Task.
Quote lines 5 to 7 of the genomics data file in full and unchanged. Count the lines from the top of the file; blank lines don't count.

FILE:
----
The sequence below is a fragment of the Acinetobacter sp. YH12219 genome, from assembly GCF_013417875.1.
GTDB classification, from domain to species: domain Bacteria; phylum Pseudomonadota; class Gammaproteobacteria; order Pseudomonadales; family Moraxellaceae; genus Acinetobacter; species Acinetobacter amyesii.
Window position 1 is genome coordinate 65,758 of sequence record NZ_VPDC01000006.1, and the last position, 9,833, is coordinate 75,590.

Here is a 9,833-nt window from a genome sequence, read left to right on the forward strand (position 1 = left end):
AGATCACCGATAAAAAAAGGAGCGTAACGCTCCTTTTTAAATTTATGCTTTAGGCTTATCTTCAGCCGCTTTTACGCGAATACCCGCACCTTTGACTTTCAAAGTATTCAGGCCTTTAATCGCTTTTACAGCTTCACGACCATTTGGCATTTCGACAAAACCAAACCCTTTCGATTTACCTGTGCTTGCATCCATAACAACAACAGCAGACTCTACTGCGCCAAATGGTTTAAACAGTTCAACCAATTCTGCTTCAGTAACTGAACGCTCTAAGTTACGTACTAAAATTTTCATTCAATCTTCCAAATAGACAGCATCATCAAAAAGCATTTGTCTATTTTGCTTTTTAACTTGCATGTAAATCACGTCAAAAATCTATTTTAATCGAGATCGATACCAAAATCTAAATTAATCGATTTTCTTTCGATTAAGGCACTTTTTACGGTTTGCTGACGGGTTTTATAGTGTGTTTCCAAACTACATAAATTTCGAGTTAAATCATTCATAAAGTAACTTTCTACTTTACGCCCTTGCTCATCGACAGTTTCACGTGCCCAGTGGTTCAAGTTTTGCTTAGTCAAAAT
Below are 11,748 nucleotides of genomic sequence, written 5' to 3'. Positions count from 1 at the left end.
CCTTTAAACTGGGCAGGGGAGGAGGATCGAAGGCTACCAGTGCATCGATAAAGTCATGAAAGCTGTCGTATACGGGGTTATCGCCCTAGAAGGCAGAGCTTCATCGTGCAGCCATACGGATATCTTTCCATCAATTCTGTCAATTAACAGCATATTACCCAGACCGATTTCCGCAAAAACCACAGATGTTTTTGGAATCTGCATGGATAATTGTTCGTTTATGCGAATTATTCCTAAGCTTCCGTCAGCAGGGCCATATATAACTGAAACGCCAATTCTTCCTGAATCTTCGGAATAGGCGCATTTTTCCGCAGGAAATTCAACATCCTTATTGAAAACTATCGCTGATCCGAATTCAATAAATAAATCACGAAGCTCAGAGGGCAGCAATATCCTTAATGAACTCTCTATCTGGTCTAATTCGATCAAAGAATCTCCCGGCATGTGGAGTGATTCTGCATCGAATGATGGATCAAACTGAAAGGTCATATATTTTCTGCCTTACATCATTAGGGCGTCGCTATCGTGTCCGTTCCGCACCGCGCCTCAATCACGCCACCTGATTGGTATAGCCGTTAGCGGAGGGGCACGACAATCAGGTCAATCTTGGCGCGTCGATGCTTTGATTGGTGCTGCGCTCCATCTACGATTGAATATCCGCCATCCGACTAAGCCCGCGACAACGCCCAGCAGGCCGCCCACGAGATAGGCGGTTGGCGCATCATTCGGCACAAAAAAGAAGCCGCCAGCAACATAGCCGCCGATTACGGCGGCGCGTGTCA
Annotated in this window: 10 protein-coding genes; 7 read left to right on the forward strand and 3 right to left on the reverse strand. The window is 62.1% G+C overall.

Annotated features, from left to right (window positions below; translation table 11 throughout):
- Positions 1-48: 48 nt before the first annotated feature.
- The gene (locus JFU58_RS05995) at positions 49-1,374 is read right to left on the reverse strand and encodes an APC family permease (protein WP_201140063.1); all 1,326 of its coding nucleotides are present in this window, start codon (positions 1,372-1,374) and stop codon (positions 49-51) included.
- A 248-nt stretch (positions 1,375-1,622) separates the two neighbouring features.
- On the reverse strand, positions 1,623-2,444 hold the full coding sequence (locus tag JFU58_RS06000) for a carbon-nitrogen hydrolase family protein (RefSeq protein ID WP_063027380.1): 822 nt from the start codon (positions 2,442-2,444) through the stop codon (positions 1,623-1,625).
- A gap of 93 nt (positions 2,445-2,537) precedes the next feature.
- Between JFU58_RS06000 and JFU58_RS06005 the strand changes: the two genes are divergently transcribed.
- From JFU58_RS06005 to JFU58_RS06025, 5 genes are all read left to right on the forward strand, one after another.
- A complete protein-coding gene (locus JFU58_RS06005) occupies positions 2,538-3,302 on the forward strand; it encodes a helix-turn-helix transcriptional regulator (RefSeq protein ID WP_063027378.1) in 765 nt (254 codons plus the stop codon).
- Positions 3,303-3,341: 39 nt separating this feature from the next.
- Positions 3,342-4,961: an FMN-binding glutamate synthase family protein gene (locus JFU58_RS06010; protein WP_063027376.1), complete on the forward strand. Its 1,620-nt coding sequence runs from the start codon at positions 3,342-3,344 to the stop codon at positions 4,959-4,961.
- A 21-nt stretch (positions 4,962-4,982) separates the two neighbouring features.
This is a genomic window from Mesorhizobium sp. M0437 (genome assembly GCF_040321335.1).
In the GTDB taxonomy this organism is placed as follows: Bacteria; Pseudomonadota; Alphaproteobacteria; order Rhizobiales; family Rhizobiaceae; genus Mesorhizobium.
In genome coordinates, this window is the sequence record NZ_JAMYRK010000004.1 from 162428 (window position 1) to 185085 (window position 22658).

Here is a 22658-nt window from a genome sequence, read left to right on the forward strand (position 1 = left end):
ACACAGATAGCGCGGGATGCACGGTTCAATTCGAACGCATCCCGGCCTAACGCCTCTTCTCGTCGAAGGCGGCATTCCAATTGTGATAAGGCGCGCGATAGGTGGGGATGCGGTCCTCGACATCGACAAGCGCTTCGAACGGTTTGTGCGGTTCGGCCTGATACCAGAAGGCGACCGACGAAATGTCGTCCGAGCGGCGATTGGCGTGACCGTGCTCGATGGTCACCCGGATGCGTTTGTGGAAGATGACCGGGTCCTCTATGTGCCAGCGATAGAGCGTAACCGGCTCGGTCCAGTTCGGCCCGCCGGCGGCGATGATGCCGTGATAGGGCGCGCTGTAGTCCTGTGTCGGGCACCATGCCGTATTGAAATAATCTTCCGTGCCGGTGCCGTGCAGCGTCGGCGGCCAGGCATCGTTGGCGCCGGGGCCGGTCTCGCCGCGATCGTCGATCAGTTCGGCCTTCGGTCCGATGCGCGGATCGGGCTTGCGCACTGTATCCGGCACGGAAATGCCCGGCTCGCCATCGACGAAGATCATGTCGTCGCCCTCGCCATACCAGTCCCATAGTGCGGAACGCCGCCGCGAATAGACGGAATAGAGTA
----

AGATCACCGATAAAAAAAGGAGCGTAACGCTCCTTTTTAAATTTATGCTTTAGGCTTATCTTCAGCCGCTTTTACGCGAATACCCGCACCTTTGACTTTCAAAGTATTCAGGCCTTTAATCGCTTTTACAGCTTCACGACCATTTGGCATTTCGACAAAACCAAACCCTTTCGATTTACCTGTGCTTGCATCCATAACAACAACAGCAGACTCTACTGCGCCAAATGGTTTAAACAGTTCAACCAATTCTGCTTCAGTAACTGAACGCTCTAAGTTACGTACTAAAATTTTCATTCAATCTTCCAAATAGACAGCATCATCAAAAAGCATTTGTCTATTTTGCTTTTTAACTTGCATGTAAATCACGTCAAAAATCTATTTTAATCGAGATCGATACCAAAATCTAAATTAATCGATTTTCTTTCGATTAAGGCACTTTTTACGGTTTGCTGACGGGTTTTATAGTGTGTTTCCAAACTACATAAATTTCGAGTTAAATCATTCATAAAGTAACTTTCTACTTTACGCCCTTGCTCATCGACAGTTTCACGTGCCCAGTGGTTCAAGTTTTGCTTAGTCAAAAT
Below are 11,748 nucleotides of genomic sequence, written 5' to 3'. Positions count from 1 at the left end.
CCTTTAAACTGGGCAGGGGAGGAGGATCGAAGGCTACCAGTGCATCGATAAAGTCATGAAAGCTGTCGTATACGGGGTTATCGCCCTAGAAGGCAGAGCTTCATCGTGCAGCCATACGGATATCTTTCCATCAATTCTGTCAATTAACAGCATATTACCCAGACCGATTTCCGCAAAAACCACAGATGTTTTTGGAATCTGCATGGATAATTGTTCGTTTATGCGAATTATTCCTAAGCTTCCGTCAGCAGGGCCATATATAACTGAAACGCCAATTCTTCCTGAATCTTCGGAATAGGCGCATTTTTCCGCAGGAAATTCAACATCCTTATTGAAAACTATCGCTGATCCGAATTCAATAAATAAATCACGAAGCTCAGAGGGCAGCAATATCCTTAATGAACTCTCTATCTGGTCTAATTCGATCAAAGAATCTCCCGGCATGTGGAGTGATTCTGCATCGAATGATGGATCAAACTGAAAGGTCATATATTTTCTGCCTTACATCATTAGGGCGTCGCTATCGTGTCCGTTCCGCACCGCGCCTCAATCACGCCACCTGATTGGTATAGCCGTTAGCGGAGGGGCACGACAATCAGGTCAATCTTGGCGCGTCGATGCTTTGATTGGTGCTGCGCTCCATCTACGATTGAATATCCGCCATCCGACTAAGCCCGCGACAACGCCCAGCAGGCCGCCCACGAGATAGGCGGTTGGCGCATCATTCGGCACAAAAAAGAAGCCGCCAGCAACATAGCCGCCGATTACGGCGGCGCGTGTCA